June - Potting On Seedlings and Young Plants
All plants or more specifically their roots need sufficient room to grow strong and healthy. However transplanting seedlings too soon can cause transplant shock and ultimately bring death to your little darlings. Too late and growth can become stunted resulting in miniaturised or weak plants and ultimately less chile pods.
When to pot on seedlings:
Chile seedlings produce sets of leaves in pairs. The first set of leaves are called the seed leaves, the next set are the first true set of leaves. Once your seedlings have developed several sets of true leaves you will need to prick them out and transplant them into a larger pot to give them more room to grow.
I tend to ‘pot on’ seedlings when they have at least two sets of true leaves, any earlier and the root systems tend to be too fragile and seedlings can quickly die from root disturbance / transplant shock. When transplanting seedlings (and potting on plants) do so in the evening or on a cloudy day. This reduces the chance of the plant getting scalded by the sun and gives roots the chance to settle into their new environment rather than battling to suck up nutrients and water to maintain the plant during periods of intense heat.
Carefully prick out your seedlings (using a dibber or an old plastic plant label) and try to retain as much of the soil around the roots as possible to minimise root disturbance. If you aren't disturbing the soil around the roots they have no reason to even know they have been replanted and therefore unlike to suffer from transplant shock!
Always lift seedlings by their leaves, not their stems. Damaged leaves can be replaced; a damaged stem is normally terminal.
Fill the new pot completely with your soil mix (2 parts compost, 1 part vermiculite and 1 part perlite is a good mix) and then make a hole in the middle of the soil that's slightly bigger than the original root ball. Try not to compact the soil too much as this can inhibit root development. Chiles are from the same family as Tomatoes (the Solanaceae or Nightshade family) and like their genetic cousins they will make new roots, (although not to the same extent) along buried stems. So rather than disposing of leggy/spindly seedlings, try transplanting them deeper so that their stems are covered by the soil up to the base of the bottom cluster of leaves.
Lightly cover with soil and gently water them in. Don’t panic if seedlings wilt or leave curl up at this stage. This is quite common and providing the soil is not soaked and the roots damaged, they will recover in a few hours.
Do not be tempted to pot on seedlings and young plants into too big a pot too soon - another common source of premature chile death! I normally progress slowly through 4 pot sizes starting with small 9cm pots before moving up through 13cm, 20cm and finally onto 28cm (or 10 litre) pots for the larger varieties like Aji and Habanero. Wait until the root system begins to show through the bottom of the pot before moving them into larger pots. Plants ripe for potting on often dry out quickly and show signs of wilting.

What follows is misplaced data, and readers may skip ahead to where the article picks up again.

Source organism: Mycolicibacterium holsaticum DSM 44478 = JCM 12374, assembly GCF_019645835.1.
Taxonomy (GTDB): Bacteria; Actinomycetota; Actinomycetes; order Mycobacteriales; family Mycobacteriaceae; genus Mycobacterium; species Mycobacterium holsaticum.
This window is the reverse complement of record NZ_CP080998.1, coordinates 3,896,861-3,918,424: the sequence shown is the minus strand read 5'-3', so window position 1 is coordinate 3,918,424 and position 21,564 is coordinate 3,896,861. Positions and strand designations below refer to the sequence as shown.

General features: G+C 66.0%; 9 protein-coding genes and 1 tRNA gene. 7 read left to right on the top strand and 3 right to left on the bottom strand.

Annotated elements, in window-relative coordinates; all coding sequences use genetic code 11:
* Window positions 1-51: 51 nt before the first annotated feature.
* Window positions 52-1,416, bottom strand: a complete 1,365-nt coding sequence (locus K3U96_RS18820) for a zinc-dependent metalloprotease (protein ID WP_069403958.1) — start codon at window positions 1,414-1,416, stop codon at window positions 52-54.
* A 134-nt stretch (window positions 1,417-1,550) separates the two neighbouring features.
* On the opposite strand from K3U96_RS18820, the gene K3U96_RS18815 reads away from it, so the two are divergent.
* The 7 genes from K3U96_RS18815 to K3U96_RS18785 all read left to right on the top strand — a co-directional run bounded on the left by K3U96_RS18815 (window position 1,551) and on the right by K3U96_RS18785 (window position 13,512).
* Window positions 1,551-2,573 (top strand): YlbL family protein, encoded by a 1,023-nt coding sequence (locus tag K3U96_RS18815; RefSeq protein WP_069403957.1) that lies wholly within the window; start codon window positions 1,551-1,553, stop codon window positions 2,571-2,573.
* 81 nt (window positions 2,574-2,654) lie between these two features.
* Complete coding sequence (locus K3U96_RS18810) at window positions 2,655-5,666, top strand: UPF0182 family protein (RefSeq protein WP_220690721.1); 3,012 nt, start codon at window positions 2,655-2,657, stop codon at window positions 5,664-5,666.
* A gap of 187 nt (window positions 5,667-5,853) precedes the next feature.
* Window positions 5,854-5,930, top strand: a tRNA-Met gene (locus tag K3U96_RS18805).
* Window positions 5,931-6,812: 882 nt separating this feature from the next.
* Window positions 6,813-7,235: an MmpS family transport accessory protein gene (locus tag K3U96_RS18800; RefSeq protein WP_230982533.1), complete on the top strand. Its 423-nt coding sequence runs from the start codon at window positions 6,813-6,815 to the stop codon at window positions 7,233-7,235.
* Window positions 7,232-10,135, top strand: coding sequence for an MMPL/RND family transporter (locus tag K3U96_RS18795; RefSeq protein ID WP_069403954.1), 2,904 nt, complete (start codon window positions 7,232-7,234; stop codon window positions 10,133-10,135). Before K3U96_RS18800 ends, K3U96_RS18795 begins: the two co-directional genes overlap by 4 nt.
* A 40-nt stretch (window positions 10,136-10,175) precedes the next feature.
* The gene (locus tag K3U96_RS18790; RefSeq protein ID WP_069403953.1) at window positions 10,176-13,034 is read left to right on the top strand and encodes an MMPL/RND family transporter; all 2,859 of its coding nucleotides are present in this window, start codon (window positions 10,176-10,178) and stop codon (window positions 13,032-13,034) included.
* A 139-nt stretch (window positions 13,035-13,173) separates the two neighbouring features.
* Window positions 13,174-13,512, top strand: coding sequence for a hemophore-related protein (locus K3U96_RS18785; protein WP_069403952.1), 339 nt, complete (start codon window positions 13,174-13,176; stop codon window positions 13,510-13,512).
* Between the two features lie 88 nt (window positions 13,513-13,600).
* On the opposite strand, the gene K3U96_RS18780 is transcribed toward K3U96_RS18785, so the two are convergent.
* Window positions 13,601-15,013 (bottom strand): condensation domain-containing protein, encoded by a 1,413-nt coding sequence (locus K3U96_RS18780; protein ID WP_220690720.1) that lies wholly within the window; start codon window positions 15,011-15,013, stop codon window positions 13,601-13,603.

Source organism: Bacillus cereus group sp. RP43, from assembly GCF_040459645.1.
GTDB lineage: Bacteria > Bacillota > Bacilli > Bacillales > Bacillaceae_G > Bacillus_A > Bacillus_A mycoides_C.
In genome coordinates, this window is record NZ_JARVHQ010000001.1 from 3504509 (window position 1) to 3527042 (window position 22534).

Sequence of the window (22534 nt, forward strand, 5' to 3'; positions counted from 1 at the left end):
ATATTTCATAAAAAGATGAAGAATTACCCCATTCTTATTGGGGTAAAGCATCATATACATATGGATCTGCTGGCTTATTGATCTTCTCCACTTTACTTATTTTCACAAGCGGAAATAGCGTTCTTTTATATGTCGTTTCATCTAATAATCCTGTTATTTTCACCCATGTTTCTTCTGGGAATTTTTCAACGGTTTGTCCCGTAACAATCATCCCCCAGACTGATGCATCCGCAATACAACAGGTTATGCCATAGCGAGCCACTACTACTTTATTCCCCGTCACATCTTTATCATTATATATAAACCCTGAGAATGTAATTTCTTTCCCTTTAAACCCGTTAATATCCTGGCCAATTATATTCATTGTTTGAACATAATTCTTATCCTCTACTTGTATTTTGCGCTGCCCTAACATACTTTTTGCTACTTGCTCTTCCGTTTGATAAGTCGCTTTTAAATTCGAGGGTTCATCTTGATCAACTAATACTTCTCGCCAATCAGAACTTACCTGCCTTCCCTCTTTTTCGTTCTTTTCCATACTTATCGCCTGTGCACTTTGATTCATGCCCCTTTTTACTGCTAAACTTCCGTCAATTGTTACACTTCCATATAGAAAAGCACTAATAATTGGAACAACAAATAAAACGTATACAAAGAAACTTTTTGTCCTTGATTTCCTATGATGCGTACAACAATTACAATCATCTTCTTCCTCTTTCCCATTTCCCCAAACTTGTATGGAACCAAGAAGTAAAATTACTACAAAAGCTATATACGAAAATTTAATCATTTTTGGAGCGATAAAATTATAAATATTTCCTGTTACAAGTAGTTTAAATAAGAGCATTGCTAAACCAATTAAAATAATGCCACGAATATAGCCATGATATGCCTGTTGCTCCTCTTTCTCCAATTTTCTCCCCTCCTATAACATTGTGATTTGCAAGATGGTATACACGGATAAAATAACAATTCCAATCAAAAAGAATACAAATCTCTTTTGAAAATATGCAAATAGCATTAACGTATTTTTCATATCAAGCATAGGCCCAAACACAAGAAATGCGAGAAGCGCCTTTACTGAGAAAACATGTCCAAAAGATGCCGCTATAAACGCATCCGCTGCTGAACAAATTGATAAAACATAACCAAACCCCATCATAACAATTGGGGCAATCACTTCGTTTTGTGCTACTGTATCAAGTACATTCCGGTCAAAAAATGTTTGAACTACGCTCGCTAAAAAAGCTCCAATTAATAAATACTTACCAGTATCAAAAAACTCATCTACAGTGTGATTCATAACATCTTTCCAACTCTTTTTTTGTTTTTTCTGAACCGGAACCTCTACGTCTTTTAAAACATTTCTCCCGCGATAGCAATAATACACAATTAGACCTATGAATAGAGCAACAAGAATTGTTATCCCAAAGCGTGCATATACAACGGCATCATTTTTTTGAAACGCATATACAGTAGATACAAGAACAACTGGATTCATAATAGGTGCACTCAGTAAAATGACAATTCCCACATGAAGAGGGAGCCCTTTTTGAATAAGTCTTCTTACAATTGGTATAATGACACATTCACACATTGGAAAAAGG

In general, the larger the final pot, the larger the final plant although local growing conditions, the soil medium and the variety transplanted will also influence the final plant size. When potting plants into their final pots, mix in a small amount of fish, blood and bone fertiliser in to the soil mix to encourage root development and vegetative growth.Black Plastic or Terracotta Plant Pots?
Chile peppers love heat and growth (through warming of the soil) is greatly encouraged by using black plastic plant pots. Although they don’t look as nice as an aged terracotta pot, they are a hell of a lot cheaper to buy and also maintain soil moisture better during the long summer months. If you decide to use terracotta pots, covering the soil surface with a handful of gravel will help retain soil moisture. Sharp, angular gravel with a handful of crushed eggshells thrown in is also an excellent slug deterrent!
One final word - heardening off
Whether your planning to grow your seedlings in pots or in the ground, you will need to get them ready for the outside world. Seedlings and plants raised indoors will need to be acclimatised to the outside conditions. You can do this by moving young plants outside for a few hours each day (after the danger of frost had passed) gradually increasing their time outside. Take care not to place young plants in direct sunlight or in areas exposed to strong breezes. Young leaves and stems need time to develop and are particularly vulnerable to sun scald and wind damage.